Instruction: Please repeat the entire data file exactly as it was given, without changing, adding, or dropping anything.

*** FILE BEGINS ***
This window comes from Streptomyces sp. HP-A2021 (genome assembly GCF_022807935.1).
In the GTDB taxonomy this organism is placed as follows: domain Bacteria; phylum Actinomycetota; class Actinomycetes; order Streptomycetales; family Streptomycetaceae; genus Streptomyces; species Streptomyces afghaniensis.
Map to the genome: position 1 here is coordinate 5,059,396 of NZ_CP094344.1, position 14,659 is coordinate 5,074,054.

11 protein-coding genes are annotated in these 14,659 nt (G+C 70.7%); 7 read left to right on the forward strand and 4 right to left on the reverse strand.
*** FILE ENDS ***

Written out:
This window comes from Streptomyces sp. HP-A2021 (genome assembly GCF_022807935.1).
In the GTDB taxonomy this organism is placed as follows: domain Bacteria; phylum Actinomycetota; class Actinomycetes; order Streptomycetales; family Streptomycetaceae; genus Streptomyces; species Streptomyces afghaniensis.
Map to the genome: position 1 here is coordinate 5,059,396 of NZ_CP094344.1, position 14,659 is coordinate 5,074,054.

11 protein-coding genes are annotated in these 14,659 nt (G+C 70.7%); 7 read left to right on the forward strand and 4 right to left on the reverse strand.